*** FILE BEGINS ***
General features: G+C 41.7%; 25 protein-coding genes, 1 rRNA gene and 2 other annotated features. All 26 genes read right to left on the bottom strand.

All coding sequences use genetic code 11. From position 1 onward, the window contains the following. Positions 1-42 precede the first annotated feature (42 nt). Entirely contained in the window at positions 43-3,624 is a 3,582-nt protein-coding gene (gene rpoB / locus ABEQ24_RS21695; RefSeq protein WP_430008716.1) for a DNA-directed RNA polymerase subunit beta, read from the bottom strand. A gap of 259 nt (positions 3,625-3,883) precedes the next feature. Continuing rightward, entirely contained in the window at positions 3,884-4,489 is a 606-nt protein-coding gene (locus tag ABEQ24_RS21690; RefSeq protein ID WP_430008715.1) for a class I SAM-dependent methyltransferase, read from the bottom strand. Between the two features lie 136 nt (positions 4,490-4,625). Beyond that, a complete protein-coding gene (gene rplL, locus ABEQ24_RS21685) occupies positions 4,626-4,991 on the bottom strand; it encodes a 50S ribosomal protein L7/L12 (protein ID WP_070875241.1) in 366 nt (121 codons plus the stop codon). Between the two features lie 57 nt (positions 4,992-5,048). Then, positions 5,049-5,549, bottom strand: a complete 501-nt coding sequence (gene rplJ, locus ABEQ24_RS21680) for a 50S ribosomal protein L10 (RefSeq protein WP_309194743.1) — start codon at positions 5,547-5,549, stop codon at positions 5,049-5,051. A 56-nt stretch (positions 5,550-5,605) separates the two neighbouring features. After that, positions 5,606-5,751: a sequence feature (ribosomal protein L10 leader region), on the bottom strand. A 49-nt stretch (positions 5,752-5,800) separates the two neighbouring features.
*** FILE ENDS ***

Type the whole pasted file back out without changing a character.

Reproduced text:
General features: G+C 41.7%; 25 protein-coding genes, 1 rRNA gene and 2 other annotated features. All 26 genes read right to left on the bottom strand.

All coding sequences use genetic code 11. From position 1 onward, the window contains the following. Positions 1-42 precede the first annotated feature (42 nt). Entirely contained in the window at positions 43-3,624 is a 3,582-nt protein-coding gene (gene rpoB / locus ABEQ24_RS21695; RefSeq protein WP_430008716.1) for a DNA-directed RNA polymerase subunit beta, read from the bottom strand. A gap of 259 nt (positions 3,625-3,883) precedes the next feature. Continuing rightward, entirely contained in the window at positions 3,884-4,489 is a 606-nt protein-coding gene (locus tag ABEQ24_RS21690; RefSeq protein ID WP_430008715.1) for a class I SAM-dependent methyltransferase, read from the bottom strand. Between the two features lie 136 nt (positions 4,490-4,625). Beyond that, a complete protein-coding gene (gene rplL, locus ABEQ24_RS21685) occupies positions 4,626-4,991 on the bottom strand; it encodes a 50S ribosomal protein L7/L12 (protein ID WP_070875241.1) in 366 nt (121 codons plus the stop codon). Between the two features lie 57 nt (positions 4,992-5,048). Then, positions 5,049-5,549, bottom strand: a complete 501-nt coding sequence (gene rplJ, locus ABEQ24_RS21680) for a 50S ribosomal protein L10 (RefSeq protein WP_309194743.1) — start codon at positions 5,547-5,549, stop codon at positions 5,049-5,051. A 56-nt stretch (positions 5,550-5,605) separates the two neighbouring features. After that, positions 5,606-5,751: a sequence feature (ribosomal protein L10 leader region), on the bottom strand. A 49-nt stretch (positions 5,752-5,800) separates the two neighbouring features.